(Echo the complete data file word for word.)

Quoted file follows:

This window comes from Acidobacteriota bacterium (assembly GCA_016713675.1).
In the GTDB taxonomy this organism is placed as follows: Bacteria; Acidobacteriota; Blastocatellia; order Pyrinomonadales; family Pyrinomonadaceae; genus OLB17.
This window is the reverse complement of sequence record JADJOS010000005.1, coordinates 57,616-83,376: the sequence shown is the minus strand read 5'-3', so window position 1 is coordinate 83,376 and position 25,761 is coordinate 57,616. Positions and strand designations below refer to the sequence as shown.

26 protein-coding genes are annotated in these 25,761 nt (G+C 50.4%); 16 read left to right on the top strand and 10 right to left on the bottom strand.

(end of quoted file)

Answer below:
This window comes from Acidobacteriota bacterium (assembly GCA_016713675.1).
In the GTDB taxonomy this organism is placed as follows: Bacteria; Acidobacteriota; Blastocatellia; order Pyrinomonadales; family Pyrinomonadaceae; genus OLB17.
This window is the reverse complement of sequence record JADJOS010000005.1, coordinates 57,616-83,376: the sequence shown is the minus strand read 5'-3', so window position 1 is coordinate 83,376 and position 25,761 is coordinate 57,616. Positions and strand designations below refer to the sequence as shown.

26 protein-coding genes are annotated in these 25,761 nt (G+C 50.4%); 16 read left to right on the top strand and 10 right to left on the bottom strand.